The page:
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Can reflected light help generate electricity with a solar panel?

  1. Feb 19, 2015 #1
    Can we use a mirror to reflect sun's light on a solar panel and generate electricity?
     
  2. jcsd
  3. Feb 19, 2015 #2

    RUber

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    Yes.
     
  4. Feb 19, 2015 #3
    Thanks!!:oldsmile::oldsmile::angel:
     
  5. Feb 19, 2015 #4

    CWatters

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    This only works up to a limit. Solar panels get less efficient if they are hot.

    Scattered light can also be used. Solar panels still work on cloudy days, just not as well.
     
  6. Feb 19, 2015 #5
    Yes, but you'd likely be better off replacing that mirror with another panel. =)
     
  7. Feb 19, 2015 #6

    Drakkith

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    Well, mirrors are much cheaper...
     
  8. Feb 19, 2015 #7

    sophiecentaur

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    However, there is a maximum current per unit area that a cell can give you so mirrors will not help with max available power for a given panel, designed for full sunlight. A suitable reflector system can have the effect of tracking the sun as it changes position, though.
     
  9. Feb 20, 2015 #8
    I have a 120 watt solar panel on my van. i installed it to experoment with. I am quite impressed with it. I have found that the amount of power u get from it even on a cloudy day is quite significant. on an absolutely filthy day teaming with heavy rain. I still get about 10% of rated power. on a full sunny day I found there was really no need to have it track the sun as the sensitivity of it is quite wide. full power over at least 120 degrease. in the middle of summer, with the sun rising at about 7 oclock dst. batteries would be fully charged by about 10am thats after running an led light and the car stereo on all night.
     
  10. Feb 20, 2015 #9
    does a solar panel work on heat or light?How does it work?
     
  11. Feb 20, 2015 #10
    it works on light, heat actually degrades its performance. they are most sensitive to the near infrared part of the spectrum. because of its sensitivity to near infared (that is the part of the spectrum just below visible hence 'near infared' as opposed to heat which is far infrared. they can still give resonable performance even on a cloudy day. your typical solar panel loses about 1% of its performance every year due to oxidation and heat.
     
  12. Feb 21, 2015 #11

    OmCheeto

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    I totally agree.

    I was doing some serious number crunching on solar the other day, saw this thread yesterday, and added them together.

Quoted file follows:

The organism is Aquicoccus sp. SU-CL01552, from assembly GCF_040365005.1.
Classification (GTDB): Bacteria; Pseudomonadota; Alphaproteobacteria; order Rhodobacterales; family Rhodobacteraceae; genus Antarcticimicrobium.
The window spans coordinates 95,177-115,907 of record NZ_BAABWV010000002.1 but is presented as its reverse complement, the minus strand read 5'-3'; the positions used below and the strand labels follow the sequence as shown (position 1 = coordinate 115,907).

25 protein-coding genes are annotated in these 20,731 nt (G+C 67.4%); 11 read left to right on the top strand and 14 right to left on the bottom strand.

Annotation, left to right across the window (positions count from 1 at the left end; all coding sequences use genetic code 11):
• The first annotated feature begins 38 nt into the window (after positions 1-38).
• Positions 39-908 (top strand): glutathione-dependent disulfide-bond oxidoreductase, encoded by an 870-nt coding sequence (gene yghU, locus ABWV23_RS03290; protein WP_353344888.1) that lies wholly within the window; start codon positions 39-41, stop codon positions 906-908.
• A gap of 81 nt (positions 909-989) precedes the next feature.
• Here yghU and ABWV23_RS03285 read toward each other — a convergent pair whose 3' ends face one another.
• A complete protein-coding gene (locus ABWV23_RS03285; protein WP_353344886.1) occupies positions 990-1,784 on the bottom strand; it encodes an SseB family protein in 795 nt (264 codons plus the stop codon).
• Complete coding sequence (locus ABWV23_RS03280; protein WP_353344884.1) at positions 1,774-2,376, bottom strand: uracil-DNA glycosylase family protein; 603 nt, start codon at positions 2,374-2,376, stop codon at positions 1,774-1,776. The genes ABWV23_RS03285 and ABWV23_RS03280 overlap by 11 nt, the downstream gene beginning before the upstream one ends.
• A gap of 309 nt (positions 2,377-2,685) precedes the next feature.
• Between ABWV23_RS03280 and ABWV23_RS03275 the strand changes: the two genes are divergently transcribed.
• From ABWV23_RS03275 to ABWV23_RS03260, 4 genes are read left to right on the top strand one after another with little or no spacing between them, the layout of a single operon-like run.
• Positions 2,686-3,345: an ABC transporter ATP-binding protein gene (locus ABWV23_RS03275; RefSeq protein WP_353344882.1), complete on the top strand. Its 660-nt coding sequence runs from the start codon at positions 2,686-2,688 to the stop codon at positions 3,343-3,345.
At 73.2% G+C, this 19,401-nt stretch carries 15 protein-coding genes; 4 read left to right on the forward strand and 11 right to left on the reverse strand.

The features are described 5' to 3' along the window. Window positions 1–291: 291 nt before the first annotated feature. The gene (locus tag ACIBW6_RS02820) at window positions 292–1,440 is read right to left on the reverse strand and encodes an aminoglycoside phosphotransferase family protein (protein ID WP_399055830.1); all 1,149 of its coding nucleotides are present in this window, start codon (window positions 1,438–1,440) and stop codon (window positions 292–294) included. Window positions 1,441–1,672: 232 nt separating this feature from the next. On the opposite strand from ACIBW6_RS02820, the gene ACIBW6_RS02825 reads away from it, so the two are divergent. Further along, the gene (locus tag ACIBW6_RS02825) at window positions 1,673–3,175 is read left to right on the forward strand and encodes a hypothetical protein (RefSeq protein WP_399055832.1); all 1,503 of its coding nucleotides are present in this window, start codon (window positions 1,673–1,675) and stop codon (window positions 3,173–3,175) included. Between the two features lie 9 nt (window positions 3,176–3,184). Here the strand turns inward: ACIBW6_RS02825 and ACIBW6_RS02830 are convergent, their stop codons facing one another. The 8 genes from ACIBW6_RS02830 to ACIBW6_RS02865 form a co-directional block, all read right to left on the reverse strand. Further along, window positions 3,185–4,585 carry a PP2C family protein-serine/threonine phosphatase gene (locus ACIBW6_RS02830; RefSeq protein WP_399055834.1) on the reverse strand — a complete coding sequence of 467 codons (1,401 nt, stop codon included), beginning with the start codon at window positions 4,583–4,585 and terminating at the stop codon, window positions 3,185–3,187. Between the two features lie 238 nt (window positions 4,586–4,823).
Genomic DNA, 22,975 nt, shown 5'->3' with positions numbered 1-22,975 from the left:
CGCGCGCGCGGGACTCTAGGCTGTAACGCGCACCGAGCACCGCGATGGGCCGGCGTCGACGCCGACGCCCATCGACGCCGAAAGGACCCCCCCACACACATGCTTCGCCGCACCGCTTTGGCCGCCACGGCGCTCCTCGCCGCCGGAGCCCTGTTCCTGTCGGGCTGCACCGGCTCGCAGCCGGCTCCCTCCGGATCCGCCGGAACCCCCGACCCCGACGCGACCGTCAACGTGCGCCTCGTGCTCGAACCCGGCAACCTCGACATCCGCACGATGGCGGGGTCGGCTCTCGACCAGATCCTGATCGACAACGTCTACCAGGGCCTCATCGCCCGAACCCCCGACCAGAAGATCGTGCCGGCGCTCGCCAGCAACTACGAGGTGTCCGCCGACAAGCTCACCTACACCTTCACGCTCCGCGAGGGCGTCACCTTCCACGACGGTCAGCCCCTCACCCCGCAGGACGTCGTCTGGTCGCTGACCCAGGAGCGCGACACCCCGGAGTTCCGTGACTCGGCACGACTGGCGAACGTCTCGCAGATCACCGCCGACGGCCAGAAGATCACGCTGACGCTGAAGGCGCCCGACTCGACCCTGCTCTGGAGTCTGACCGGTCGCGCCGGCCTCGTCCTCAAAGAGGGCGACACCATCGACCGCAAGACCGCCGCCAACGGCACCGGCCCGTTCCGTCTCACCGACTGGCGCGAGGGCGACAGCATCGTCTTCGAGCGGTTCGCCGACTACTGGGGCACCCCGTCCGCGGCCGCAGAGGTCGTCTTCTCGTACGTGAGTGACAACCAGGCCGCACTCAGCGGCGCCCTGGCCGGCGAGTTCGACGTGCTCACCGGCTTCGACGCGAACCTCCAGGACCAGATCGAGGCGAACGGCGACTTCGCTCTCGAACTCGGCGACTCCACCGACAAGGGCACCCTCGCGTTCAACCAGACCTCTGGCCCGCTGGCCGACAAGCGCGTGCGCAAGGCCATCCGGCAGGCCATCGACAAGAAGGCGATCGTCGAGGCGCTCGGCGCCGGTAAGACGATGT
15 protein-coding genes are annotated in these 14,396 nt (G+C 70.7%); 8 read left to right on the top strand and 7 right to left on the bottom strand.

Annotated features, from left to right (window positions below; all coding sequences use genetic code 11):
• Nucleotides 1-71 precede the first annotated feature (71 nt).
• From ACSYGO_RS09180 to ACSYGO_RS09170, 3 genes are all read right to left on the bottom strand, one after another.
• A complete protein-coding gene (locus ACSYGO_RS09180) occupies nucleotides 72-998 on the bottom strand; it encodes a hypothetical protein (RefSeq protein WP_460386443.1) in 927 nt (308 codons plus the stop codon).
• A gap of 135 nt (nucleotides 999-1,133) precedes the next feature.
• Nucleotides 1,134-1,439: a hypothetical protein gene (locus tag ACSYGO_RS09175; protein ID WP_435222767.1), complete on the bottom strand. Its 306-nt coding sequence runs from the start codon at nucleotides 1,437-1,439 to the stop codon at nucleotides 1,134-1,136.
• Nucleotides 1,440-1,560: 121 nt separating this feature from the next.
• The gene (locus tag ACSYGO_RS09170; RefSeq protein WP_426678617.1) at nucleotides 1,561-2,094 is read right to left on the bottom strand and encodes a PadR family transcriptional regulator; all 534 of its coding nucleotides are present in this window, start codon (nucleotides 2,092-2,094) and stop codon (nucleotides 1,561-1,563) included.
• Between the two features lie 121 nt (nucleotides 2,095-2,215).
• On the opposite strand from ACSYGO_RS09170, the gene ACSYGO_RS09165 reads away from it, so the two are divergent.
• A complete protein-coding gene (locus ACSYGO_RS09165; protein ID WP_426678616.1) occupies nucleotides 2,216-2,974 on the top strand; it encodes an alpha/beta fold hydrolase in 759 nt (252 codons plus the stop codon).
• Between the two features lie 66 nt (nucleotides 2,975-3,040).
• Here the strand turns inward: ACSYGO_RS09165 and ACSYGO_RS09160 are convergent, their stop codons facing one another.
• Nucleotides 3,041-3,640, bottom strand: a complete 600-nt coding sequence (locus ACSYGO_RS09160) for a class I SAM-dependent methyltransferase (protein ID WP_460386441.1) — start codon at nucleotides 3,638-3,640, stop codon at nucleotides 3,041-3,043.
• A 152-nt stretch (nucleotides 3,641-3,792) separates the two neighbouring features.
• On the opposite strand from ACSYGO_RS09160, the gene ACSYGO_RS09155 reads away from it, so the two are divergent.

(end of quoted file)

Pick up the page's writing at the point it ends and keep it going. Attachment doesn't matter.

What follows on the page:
I'm around latitude 45, and I decided that a reflection system would be most useful in the winter.

    Output is in watt-hours per day for a 1000 watt system:
    Code (Text):
                  summer    fall  winter
    w/o mirrors    11958    8759    4935
    with mirrors   14173   11161    7779
    improvement      19%     27%     58%
     
    Of course, I would imagine that engineering a mirroring system might be a problem, as I'm sure we'd have seen one if it weren't.
    Over-exposing the panels with a poorly designed mirroring system would simply wear them out sooner, with no output benefit.

    The other thread: Question about solar energy: angle of incidence
     
  13. Feb 21, 2015 #12

    sophiecentaur

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    That's useful data. So, if you just have twice as many panels, you can get what you need all year round. Panels are getting cheaper and cheaper whilst clever motors, mirrors and installation costs will be more and more. Brute force and ignorance seems to win.
     
  14. Feb 21, 2015 #13

    OmCheeto

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    Ignorance? Ignorance is conquered with experiment!

    I was going to do some experiments with alternate methods of solar reflection collection: Red neck NASA by-product, white sheet, remnant from kitchen flooring project, 6000 AOL cd disks, etc, etc.......
    But after a foggy morning, a very sunny midmorning, it's clouded up again.
    Maybe tomorrow. The forecast looks brighter. (temps are in "Imperial units", btw.)
     
  15. Feb 21, 2015 #14

    sophiecentaur

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    Not ignorance on your part, dear chap - just ignorance in general. :biggrin:
    The developers of PV cells are pretty smart and their design is based on a moving light source so the best deal will be what they recommend for your latitude. If you can't handle excess power then it may be best to point one set of panels slight west and one set slightly east if you want to get the best out of a large array. Perhaps and Excel spreadsheet could come in handy here. The really optimal solution could involve some clever planning.
    "Imperial" haha. That would refer to the American Empire these days, no doubt. Europe is largely our master these days and Napoleon started all that SI rubbish. Blame him.
     
  16. Feb 22, 2015 #15
    after my own experementation with solar panels and a campervan..that is good advise.
     
  17. Feb 22, 2015 #16
    your last statement is a very good point. if you over work the panel it would produce excess heat and deteriorate the junctions faster and damage the panels.
     
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